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I Started A Ladies’ Football Team Just For Kicks, But It Became So Much More

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Flickr / James Boyes

Whenever someone asks me the name of my football team, I feel a surge of pride and mild apprehension as I foresee the expression of surprise and confusion on their face.

It’s not a pun, really. ‘Snatch’ doesn’t even rhyme with ‘Spurs’. It also doesn’t roll off the tongue like the second contender (West Hampurse) does. I think the unapologetic lewdness of this makes the name even better.

Yes, my football team is called Tottenham Hotsnatch, but that’s not even the best thing about it. Tottenham Hotsnatch was formed in winter 2014 during a brainstorm to find more reasons to drink alcohol. Someone suggested starting a football team and, despite the fact that literally none of us had ever played football before, we were all on board.

At the beginning there were 11 snatches. Our friend Theo heroically volunteered to manage our first training session, and on a cold Monday night in Shadwell, the first Tottenham Hotsnatch training session began.

It was chaos. We were all absolute shit. Our hand-eye coordination was laughable. I got tackled by a member of my own team on multiple occasions. Someone fell over their own leg. Own goals were more common than regular goals.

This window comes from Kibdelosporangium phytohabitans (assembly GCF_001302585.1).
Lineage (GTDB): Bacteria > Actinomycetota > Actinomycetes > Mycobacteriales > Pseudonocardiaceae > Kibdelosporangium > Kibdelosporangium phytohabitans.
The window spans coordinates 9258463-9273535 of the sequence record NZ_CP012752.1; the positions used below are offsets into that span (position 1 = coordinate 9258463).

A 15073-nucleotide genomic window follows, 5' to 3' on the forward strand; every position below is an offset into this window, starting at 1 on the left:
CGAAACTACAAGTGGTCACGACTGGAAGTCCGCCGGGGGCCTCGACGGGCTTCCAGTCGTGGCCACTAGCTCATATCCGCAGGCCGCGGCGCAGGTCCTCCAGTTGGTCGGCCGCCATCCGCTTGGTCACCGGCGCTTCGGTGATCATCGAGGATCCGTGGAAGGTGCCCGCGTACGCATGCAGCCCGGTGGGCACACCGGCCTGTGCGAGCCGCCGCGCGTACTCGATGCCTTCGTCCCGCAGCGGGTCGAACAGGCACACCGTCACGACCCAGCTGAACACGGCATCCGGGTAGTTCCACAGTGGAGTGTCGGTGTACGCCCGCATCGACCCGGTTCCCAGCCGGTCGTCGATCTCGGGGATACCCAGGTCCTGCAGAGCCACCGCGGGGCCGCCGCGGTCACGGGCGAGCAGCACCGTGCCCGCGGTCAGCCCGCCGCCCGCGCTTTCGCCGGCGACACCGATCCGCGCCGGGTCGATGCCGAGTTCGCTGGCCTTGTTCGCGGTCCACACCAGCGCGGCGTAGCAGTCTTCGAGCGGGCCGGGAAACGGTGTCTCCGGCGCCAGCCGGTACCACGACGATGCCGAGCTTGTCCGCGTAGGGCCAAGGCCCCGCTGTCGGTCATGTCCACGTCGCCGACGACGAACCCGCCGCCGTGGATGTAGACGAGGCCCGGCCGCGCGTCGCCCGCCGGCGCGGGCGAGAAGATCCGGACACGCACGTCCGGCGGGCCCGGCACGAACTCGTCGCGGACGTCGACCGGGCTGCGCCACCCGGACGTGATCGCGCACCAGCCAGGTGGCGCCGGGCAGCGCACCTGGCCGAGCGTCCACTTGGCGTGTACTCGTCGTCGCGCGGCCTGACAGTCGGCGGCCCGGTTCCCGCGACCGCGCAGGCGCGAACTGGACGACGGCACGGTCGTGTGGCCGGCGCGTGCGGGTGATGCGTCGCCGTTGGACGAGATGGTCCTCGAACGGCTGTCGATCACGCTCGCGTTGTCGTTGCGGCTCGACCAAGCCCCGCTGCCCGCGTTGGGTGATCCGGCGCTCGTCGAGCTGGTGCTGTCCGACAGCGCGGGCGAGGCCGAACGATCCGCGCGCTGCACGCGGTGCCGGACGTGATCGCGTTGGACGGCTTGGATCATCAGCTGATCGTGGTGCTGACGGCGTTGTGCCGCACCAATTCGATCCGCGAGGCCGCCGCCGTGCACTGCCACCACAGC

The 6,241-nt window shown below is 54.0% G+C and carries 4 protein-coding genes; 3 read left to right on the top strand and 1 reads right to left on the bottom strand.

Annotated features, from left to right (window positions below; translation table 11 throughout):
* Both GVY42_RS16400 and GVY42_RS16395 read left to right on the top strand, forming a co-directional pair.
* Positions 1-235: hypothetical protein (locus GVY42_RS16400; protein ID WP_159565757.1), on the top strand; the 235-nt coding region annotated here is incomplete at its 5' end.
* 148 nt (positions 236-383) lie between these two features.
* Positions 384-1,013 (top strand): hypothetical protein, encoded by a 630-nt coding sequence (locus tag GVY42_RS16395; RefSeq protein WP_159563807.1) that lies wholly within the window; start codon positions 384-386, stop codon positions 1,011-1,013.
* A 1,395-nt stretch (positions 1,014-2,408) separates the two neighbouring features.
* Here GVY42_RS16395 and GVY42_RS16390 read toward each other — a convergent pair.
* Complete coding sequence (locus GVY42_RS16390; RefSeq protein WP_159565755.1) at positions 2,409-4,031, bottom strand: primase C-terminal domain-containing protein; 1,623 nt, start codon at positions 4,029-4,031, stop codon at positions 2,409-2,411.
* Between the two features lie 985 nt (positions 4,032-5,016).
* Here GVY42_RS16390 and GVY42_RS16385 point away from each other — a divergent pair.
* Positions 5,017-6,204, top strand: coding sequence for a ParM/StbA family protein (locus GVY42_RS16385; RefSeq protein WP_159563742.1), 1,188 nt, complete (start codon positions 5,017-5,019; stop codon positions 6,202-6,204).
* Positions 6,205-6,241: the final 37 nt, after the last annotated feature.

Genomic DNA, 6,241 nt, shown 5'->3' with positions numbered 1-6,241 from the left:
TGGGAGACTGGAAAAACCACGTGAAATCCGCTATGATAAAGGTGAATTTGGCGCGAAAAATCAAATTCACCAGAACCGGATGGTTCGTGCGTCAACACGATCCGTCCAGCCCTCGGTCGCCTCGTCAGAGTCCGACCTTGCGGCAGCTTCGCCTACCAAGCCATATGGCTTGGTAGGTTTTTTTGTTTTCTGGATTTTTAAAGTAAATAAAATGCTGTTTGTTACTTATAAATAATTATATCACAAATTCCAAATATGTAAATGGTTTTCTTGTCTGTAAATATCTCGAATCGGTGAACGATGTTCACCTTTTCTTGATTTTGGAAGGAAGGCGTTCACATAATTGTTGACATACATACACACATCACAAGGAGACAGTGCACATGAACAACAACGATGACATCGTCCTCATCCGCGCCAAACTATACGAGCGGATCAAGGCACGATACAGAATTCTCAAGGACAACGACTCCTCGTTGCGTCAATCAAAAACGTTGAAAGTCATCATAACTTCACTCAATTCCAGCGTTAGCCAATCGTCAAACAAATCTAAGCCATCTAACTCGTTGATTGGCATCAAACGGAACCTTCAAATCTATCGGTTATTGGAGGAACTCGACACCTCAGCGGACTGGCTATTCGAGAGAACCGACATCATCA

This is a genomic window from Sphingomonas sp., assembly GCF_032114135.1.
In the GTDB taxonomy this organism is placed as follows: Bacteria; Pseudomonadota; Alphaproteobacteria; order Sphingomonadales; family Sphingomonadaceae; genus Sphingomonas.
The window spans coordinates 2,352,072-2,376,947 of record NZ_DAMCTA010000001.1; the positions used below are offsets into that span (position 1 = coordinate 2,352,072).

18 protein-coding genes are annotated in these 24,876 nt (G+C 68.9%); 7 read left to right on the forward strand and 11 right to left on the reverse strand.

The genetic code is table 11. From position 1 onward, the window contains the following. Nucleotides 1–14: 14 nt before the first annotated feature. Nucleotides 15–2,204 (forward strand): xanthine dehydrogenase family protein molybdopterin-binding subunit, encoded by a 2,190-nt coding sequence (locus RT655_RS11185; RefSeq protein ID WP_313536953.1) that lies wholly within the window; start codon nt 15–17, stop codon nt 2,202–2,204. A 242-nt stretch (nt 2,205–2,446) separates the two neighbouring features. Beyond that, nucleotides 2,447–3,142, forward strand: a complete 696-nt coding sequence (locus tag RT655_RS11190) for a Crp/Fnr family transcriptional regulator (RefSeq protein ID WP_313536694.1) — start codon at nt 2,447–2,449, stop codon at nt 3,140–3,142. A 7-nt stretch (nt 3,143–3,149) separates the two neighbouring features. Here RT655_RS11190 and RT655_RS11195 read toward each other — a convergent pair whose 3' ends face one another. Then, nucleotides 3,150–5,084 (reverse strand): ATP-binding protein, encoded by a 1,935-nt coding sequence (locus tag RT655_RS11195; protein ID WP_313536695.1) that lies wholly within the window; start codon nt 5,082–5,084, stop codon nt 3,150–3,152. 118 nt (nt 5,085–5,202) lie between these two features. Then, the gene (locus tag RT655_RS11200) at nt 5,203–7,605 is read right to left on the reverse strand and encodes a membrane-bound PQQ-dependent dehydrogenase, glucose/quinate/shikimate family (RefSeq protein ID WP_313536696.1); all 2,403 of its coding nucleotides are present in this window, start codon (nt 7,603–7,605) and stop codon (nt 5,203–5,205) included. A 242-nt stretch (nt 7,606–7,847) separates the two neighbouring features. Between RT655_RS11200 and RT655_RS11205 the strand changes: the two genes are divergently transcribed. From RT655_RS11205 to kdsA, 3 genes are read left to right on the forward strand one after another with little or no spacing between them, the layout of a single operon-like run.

“Take a touch!!!” Theo bellowed, as the ball nearly twatted him in the face again. By the end of the training session one snatch was concussed, I’d skinned both my knees and at least two others were in tears, perhaps of confusion.

Nevertheless, we decided to join a 5-a-side women’s league the following week.

The next Tuesday we arrived at Crossharbour Power League. The smell of blood and sweat pervaded the air as Theo gathered Tottenham Hotsnatch in for a team talk before we kicked off our first match against the not-hilariously-named Outer Milan. “Remember – when you get the ball, don’t panic and always take a touch.”

I felt physically sick as I walked on to the pitch. I looked around at my friends who’s faces I’m so used to seeing relaxed and happy, bathed in the warm light of Wetherspoons. They looked pale and gaunt under the floodlights. I wondered if I was going to shit myself and then the referee blew the whistle.

It’s difficult to describe those first flailing minutes of Tottenham Hotsnatch’s debut five-a-side match. It was a blur of utter bewilderment, fear, anxiety and mal-coordination. It took Outer Milan (who were particularly unfriendly) a couple of minutes to realize that they could literally dance circles around us. We lunged at them for tackles as they nimbly backed away from our flailing feet. Goal after goal after goal was slammed into the back of our net. They actually stopped celebrating after the tenth goal.

It was worse when we got the ball. I was appointed to play up front so was the first to kick off after every miserable defeat. Each time I would kick the ball to a fellow snatch, they would panic and kick it as far away as possible, usually to the other team. If we were able to keep the ball for more than one pass the other team would run at us so fast that we had to pelt the ball away for fear of our lives. Our mates were standing on the side of the pitch, yelling encouragement through the wires. We would grin sheepishly as another goal would go in, yet they still egged us on.